In 2014 Romanians will have the right to work throughout the EU. Will everyone leave? The locals insist they want to stay and fix their nation.
Sitting at a table outside Control, an artsy bar in central Bucharest, Ioana Sopov recalls one particularly frustrating memory from her youth. “I remember being in Greece on holiday. The shop owner heard us speaking Romanian and from then on she constantly watched us as if we were going to steal something. It wasn’t a nice experience,” says the 25-year-old freelance illustrator.
Groups of young Romanian professionals, as well as students from the university, are sitting nearby, letting off steam on a warm Friday evening.
It is a far cry from the bleak picture of Romania painted by Western European politicians and media over the past few years, as anti-immigration rhetoric has combined with anti-Roma sentiment in the run-up to the full entry of Romania and Bulgaria into the European Union’s labour market in January 2014. “Bucharest in the 1990s was very poor and chaotic, but in the past few years the art and culture scene has exploded,” Sopov says.
In 1989, when the Romanian revolution overthrew the communist regime, Bucharest was a scarred city. Fighting had taken place on its streets and a large area of the historic quarter had, a few years ago, been razed to make way for the Palace of the People – a grandiose statement on the part of former dictator Nicolae Ceausescu – which required the relocation of around 30,000 Bucharest residents.
However, the city has emerged once again as a vibrant place, where a youthful population and strong art, entertainment and music scenes blend intriguingly with grand 19th century European architecture and relics of the communist era. Though simmering tensions remain between politicians and the people.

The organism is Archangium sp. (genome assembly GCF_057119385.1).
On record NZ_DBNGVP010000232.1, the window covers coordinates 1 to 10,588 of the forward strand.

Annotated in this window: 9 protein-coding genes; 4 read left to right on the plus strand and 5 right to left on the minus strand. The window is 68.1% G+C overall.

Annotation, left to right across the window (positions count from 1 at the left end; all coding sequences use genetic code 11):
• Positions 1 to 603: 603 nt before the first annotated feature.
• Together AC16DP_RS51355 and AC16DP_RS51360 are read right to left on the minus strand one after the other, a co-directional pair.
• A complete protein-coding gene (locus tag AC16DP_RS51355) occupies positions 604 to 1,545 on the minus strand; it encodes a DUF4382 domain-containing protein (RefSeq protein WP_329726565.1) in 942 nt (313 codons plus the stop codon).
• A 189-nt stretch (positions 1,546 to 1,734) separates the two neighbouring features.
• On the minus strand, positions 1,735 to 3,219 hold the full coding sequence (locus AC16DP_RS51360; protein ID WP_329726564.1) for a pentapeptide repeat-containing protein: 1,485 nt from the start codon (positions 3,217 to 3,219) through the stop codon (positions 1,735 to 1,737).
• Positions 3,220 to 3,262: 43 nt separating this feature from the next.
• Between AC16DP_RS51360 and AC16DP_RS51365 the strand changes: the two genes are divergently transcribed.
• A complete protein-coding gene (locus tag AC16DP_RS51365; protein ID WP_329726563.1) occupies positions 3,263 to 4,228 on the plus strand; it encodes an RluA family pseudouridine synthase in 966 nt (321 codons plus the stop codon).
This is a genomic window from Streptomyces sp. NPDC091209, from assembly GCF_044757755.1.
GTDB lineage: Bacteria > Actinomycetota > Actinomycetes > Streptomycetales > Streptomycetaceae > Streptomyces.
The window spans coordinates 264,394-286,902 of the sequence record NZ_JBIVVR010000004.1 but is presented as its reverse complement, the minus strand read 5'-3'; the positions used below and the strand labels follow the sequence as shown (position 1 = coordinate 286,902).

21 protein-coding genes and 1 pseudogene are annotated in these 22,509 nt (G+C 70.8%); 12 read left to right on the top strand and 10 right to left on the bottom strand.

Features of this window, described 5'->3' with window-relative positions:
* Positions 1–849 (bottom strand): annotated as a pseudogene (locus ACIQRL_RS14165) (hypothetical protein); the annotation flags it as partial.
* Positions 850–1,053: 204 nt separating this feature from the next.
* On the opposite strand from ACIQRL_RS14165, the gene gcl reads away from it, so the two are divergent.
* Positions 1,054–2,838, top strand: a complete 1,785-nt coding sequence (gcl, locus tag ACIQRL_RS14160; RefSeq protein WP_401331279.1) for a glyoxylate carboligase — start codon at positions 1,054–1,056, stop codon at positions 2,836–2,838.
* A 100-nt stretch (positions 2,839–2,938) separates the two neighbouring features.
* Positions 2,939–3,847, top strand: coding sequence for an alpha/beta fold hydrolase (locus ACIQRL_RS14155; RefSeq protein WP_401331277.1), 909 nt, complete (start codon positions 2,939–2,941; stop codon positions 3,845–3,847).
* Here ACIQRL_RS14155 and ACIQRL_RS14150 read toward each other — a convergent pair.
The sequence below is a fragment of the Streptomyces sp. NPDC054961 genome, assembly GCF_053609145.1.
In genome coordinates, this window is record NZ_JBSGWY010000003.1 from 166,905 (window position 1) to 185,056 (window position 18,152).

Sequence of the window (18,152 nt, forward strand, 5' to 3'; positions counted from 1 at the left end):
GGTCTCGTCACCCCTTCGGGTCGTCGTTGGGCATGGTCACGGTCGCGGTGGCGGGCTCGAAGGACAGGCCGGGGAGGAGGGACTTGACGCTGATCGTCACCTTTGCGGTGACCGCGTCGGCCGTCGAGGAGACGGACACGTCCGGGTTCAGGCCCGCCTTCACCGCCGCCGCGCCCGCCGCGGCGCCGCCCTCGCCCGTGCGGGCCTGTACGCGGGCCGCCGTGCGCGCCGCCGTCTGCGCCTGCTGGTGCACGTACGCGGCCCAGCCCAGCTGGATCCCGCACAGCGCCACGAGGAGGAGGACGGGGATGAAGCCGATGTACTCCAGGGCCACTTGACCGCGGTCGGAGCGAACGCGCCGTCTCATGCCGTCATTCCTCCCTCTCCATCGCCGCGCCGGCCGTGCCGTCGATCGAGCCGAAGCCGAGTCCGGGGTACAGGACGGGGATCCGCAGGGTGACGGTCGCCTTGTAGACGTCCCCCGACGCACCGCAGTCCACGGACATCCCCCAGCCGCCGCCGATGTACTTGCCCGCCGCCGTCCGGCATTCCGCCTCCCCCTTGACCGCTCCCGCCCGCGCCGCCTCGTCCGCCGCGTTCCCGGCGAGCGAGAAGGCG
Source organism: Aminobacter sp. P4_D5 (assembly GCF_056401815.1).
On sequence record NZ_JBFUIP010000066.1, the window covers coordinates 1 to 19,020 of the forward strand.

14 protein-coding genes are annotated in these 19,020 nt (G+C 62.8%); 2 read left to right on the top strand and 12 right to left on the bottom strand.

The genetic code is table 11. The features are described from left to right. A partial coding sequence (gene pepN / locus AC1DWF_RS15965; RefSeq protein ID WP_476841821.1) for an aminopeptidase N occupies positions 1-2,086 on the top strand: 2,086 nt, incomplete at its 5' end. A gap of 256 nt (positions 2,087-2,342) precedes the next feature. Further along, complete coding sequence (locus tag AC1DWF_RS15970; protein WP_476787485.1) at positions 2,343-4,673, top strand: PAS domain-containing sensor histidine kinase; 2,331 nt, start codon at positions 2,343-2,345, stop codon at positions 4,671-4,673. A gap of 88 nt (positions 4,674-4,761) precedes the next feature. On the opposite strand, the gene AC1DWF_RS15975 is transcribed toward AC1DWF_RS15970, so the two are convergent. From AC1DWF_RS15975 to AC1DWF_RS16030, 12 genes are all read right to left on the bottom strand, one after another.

“There is a huge difference between the perception of Romania overseas and the reality,” says Felix Tataru, founder of gmp Advertising, one of Romania’s leading advertising agencies.
More than three million Romanians live abroad, leaving 21 million in the country, and since joining the EU in 2007 there has been increasing fear that when Romanians are granted full right-to-work membership there will be a fresh exodus. Yet on the streets of Bucharest this seems unlikely.
“We Romanians have no interest in going to the UK; the weather sucks,” says Alexandru Neascu, 23, with a laugh, in one of the stylish new cafés in the historic centre of the city. Neascu co-founded a software company last year, riding a wave of IT-related companies that have marched into Bucharest to take advantage of cheap and skilled programmers. “We’re a cheap place with lots of great talent, especially when it comes to software coders,” he says.
At the heart of Bucharest’s recent makeover lies the historical area around Lipscani Street, a warren of lanes that had been allowed to fall into disrepair before a decade-long renovation, still underway, turned it into the go-to area of the city. “The old historic area has been like a symbol of Bucharest finally becoming like other European capitals,” says Tom Wilson, a British filmmaker who has lived in Romania for the past decade, sipping a cup of tea in one of the bustling squares of the Old City. “It felt like a forgotten corner of Europe back in 2002 when I moved here. Now this whole area feels very affluent.”
Between 2007 and 2011 the Old City was a virtual no-go area, with minimal street lighting and large potholes. Today, young patrons and tourists alike flock to the hundreds of bars and restaurants. “In the communist period in Romania there was no going-out culture,” says Mihai Panfil, 29, an Italian-trained barista and former Romanian national barista champion. In March, Panfil opened Origo, a gourmet café, in a quiet corner of the historical city centre.
Looking around Origo on a crowded weekend morning, the clientele seem to be exclusively young Romanians, mostly in their twenties. “This has been a big change in Bucharest since joining the EU in 2007. Romanians could suddenly go easily overseas, and once they’d seen something elsewhere they wanted the same options back home too.”